Opportunities missed, but not all lost
THE EDITOR, Sir:
The editorial of January 4 is concerned with the future of Jamaica and suggests some of the radical changes necessary in politics, the public (civil) service and civil society which, in turn, will engender the institutions capable of growing the economy and sustain an orderly society.
I hope your proposals will provoke the public discussion they deserve. Since I am confident that the majority of those who respond to your editorial will agree with you that "our country has faltered" since 1962, I also hope the discussion will concentrate on the implications for the quality of our life in Jamaica of attempting to give effect to proposals for change,yours,or those others, might suggest.
Making a comparison
Whether, your editorial excites the response I think it deserves, I wish no one who writes will be tempted, by your example, to compare Jamaica and Singapore. What are explicitly compared, are economic and social indices. We are invited to infer that the comparison is valid because the two societies were, in 1962, similar in the factors which facilitate economic growth and an orderly society. They were not.
Moreover,the differences in these factors,allowed the two states to adopt radically different styles of politics at independence. Jamaica modified some elements of the Westminster model, or abandoned others. But the main structures remained and affected the practice of politics. In post-independence Singapore, the regime was not only authoritarian, it was despotic. The institutions of society and the state were rejigged to compromise the judiciary and emasculate the opposition. These were the circumstances in which the decisions were made which grew the economy and ordered the society.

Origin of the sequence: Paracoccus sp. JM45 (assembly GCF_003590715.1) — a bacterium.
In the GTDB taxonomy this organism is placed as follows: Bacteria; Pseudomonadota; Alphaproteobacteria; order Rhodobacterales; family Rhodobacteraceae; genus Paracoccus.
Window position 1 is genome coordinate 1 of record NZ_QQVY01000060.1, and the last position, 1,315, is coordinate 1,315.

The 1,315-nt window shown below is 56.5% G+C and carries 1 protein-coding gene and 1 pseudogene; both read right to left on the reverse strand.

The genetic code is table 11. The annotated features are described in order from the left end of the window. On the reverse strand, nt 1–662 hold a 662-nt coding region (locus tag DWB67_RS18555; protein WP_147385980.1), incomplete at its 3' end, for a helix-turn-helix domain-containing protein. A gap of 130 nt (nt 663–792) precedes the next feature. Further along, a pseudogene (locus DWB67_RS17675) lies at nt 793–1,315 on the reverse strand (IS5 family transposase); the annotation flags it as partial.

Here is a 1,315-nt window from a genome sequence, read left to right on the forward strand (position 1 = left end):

We who deplore, with good reason, the present state of Jamaican society, each have our list of opportunities missed since 1962 which, if taken, would have made Jamaica a moderately prosperous and healthy society in 2010. Yet not all opportunity is lost. You are still able to print an editorial critical of politicians, and without irony, call on "civic leadership" to speak "loudly and clearly on policy and issues of the day."
Let us consider, urgently, the implications of the various proposals for reforming our society.
I am, etc.,